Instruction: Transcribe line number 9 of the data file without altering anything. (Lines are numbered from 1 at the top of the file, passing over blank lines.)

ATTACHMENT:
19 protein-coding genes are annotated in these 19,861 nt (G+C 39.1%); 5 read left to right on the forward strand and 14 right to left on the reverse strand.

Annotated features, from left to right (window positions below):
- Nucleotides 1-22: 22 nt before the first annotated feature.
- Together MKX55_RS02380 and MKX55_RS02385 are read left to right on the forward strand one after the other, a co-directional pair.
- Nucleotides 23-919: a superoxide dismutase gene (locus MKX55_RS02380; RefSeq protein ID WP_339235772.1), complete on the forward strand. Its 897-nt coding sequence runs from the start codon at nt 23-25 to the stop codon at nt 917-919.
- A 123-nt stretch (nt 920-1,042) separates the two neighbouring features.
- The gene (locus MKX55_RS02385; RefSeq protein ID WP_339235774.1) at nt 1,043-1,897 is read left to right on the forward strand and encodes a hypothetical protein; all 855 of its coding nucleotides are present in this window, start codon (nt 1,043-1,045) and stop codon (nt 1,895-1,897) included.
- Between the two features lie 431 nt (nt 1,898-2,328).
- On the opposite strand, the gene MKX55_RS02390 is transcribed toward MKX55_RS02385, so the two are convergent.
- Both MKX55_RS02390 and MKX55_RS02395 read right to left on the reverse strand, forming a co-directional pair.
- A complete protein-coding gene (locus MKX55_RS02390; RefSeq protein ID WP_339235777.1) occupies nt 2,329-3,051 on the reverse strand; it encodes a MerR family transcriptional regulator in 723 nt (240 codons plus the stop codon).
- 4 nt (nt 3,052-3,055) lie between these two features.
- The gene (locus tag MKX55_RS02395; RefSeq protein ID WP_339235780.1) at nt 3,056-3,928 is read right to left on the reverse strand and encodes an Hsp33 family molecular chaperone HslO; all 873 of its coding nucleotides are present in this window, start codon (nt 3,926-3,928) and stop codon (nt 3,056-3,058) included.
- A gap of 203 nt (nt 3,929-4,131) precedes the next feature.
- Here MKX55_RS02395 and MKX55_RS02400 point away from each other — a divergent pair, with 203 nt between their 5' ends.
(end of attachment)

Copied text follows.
- On the opposite strand, the gene MKX55_RS02390 is transcribed toward MKX55_RS02385, so the two are convergent.